Restricting Internet Access

Before I describe my problem, some background:
I have setup a network for a small non-profit organisation.  The clients, a SBS2003 server and an integrated ADSL modem/router are all connected back to a 16 port hub.  Currently, as soon as I plug in a computer, NAT kicks in and the Internet is connected.  Due to the non-profit nature of the organisation money is not plentiful.

I want to connect one of the clients (a Windows XP Pro computer) to the network so that it can join the domain and access files from the server; however, because the client computer is in a public area, I want to stop it accessing the Internet.

I need to prevent Internet access with minimum cost, but also maximum security.  Some of the people who will have access to the files from the XP computer are very computer literate and not very trustworthy.

Any suggestions?  I am interested in both hardware and software solutions, but as already mentioned, costs must be small or the solution will not be workable.
LVL 3
AlanKingsleyAsked:
Who is Participating?
 
ZoidlingCommented:
If you've got 2 NICs in the server, you can acheive what you want by simply disconnecting the client that you want to restrict Internet access on from the switch and connecting it directly to the 2nd NIC in the server via a crossover cable.  Set the IP address on the server's 2nd NIC to a private IP space different from what your LAN is using, say 192.168.150.1 mask 255.255.255.252.  Set the IP address of the restricted machine to 192.168.150.2, mask 255.255.255.252, default gateway 192.168.150.1.

You shouldn't have to mess with any settings on your DHCP server or the rest of your LAN.  Unless you set up routing on your SBS server, the restricted machine will only be able to get to the server, period.  No need to mess with GPOs.
0
 
lrmooreCommented:
Depending on the ADSL modem/router that you have, you may already have the tools necessary to filter specific internal hosts from getting internet access. Most consumer models have this feature built right in.
That will prevent Internet access/abuse. Use proper username/logins to the computer and proper file restrictions on the file server. Just be sure that the Guest account is disabled on the server, and that no user account on this PC is in the Administrator group, rename the Administrator account to something only you will know, create a "new" account called Administrator, then disable it.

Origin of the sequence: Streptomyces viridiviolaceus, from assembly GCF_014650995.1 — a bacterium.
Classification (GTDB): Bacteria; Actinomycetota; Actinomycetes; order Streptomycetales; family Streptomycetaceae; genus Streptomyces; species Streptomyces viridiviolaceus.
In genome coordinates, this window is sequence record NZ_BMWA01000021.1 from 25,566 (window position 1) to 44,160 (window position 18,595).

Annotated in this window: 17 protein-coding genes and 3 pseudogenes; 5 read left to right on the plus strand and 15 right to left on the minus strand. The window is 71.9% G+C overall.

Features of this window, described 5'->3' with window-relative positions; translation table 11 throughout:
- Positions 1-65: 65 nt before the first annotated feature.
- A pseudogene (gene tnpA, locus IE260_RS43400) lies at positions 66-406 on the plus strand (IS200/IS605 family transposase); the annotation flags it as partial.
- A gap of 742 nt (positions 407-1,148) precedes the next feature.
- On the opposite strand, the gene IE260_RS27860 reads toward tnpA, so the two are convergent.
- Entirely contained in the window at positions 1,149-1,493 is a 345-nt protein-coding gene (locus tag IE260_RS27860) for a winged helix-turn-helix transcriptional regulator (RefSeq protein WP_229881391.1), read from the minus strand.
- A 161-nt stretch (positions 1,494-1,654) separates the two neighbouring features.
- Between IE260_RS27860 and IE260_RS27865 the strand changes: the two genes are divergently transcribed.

0
 
savoneCommented:
Log in as administrator and create a limited account for the people to use.  Make sure the account does not have access (local policy) to change the TCP/IP settings.  Then take out the default gateway from the TCP/IP settings.

Free and you will get the results you are looking for.  
0
Cloud Class® Course: Microsoft Exchange Server

The MCTS: Microsoft Exchange Server 2010 certification validates your skills in supporting the maintenance and administration of the Exchange servers in an enterprise environment. Learn everything you need to know with this course.

 
rshooper76Commented:
You could also you group policy on the SBS2003 server to limit internet access.  This is pretty secure and already available on that server.  Just make sure that machine is joined to the domain and you can control almost every setting that the user has when they log in.
0
 
AlanKingsleyAuthor Commented:
I knew that I could restrict Internet access if the Internet was provided via the SBS2003 server (using a second NIC in the server), but I did not realise it was possible to restrict access from Group Policy for things that are not directly under control of the domain.  So, if I understand correcty, this must enforce group policy settings on the client stopping it requesting access to the Internet, even though the SBS2003 server cannot directly block the Internet by controlling the router?

Could you explain how to enforce this in the manner you are suggesting through Group Policy?
0
 
AlanKingsleyAuthor Commented:
I had a looked at the settings on the ADSL router, but the internal host filtering proposed by lrmoore was a little too confusing for me.  The creators of the router speak a variety of English I have not yet come across.

I will use Zoidling's solution when I have the time.  I will accept his answer now, but I will not have time to test the solution for several months.  The cost of a second NIC is less than AUD$15 which is quite acceptable in terms of cost.
0
Question has a verified solution.

Are you are experiencing a similar issue? Get a personalized answer when you ask a related question.

Have a better answer? Share it in a comment.

All Courses

From novice to tech pro — start learning today.